With the November 2012 presidential elections lowering over us, we thought it would be interesting for our readers to take a look at another presidential election — one held almost exactly 100 years ago. The 1912 election pitted three major candidates against each other: the Republican, William Howard Taft; his immediate predecessor, President Theodore Roosevelt, who ran as a “third party” candidate on the Progressive (or Bull Moose) Party ticket; and the Democrat “progressive,” Woodrow Wilson. Though the candidates claimed to represent very different visions for America, really, there were not many profound differences between them. Even the “conservative” (as juxtaposed to Roosevelt and Wilson) candidate, President Taft, had spent his term enacting many of the same sorts of policies that the progressive President Roosevelt had put in place when in office.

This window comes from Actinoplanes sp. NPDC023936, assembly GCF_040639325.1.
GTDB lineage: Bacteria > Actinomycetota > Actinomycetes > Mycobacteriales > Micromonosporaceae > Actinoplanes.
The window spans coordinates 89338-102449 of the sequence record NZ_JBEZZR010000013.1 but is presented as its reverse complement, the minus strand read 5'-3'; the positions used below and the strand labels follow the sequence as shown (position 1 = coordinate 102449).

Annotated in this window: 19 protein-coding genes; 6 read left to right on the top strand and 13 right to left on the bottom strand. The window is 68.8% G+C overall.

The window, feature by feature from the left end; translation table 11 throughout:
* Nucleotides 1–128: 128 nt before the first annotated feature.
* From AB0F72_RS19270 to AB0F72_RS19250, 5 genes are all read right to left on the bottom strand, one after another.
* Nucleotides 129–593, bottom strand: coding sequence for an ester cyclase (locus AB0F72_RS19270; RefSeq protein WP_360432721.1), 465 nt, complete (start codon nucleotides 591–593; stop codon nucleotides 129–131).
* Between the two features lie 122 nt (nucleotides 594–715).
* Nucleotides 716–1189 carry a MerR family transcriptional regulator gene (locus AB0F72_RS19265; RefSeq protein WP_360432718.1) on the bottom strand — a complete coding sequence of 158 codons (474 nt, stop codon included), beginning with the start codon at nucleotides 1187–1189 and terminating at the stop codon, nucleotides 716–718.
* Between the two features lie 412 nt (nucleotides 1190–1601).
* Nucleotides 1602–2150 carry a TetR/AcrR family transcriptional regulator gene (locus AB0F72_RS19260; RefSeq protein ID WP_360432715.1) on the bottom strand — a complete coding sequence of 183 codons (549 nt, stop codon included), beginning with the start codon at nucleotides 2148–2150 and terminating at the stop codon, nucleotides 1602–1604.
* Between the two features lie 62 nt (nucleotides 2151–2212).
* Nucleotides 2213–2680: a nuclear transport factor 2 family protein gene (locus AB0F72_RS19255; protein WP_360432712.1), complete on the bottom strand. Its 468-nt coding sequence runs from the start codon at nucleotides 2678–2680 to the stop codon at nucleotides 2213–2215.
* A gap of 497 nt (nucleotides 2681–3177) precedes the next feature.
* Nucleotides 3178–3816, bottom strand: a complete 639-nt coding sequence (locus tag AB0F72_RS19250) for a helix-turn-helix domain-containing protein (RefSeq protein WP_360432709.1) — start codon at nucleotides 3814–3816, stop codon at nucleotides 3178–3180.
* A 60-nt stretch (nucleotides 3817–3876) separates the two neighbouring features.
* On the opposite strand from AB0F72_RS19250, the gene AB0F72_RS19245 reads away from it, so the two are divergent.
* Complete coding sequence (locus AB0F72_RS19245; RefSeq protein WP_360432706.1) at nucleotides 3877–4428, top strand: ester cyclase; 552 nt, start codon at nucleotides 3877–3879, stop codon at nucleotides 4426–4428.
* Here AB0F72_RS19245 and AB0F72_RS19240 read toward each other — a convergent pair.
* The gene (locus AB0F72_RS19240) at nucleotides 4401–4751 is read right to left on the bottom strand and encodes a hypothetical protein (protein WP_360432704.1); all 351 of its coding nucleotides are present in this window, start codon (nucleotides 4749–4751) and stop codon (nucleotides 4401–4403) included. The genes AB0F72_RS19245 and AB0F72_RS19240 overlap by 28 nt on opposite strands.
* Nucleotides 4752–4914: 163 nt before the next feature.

The foregoing might lead one to conclude that not much has changed between 1912 and 2012. Yet, there are some striking differences — for instance, in how party conventions are conducted (the presidential candidate was not a foregone conclusion), the vibrancy of third parties (not just the Bull Moosers but the Socialists made a splash in 1912), and the three-dimensional personalities of the candidates. What’s more, these men could speak — no tired analogies, no chiding headed off by, “make no mistake…”, no hackneyed phraseology, such as “all options are on the table.” Moreover, it has been a long time since we have had such a character as Teddy Roosevelt. One may not agree with all of his policies, but who wouldn’t like to spend an afternoon over beer with the man — even if it led to a “bully” fight?
Please click here read the article. It is taken from our yet-to-be published high school history of North America, Lands of Hope and Promise.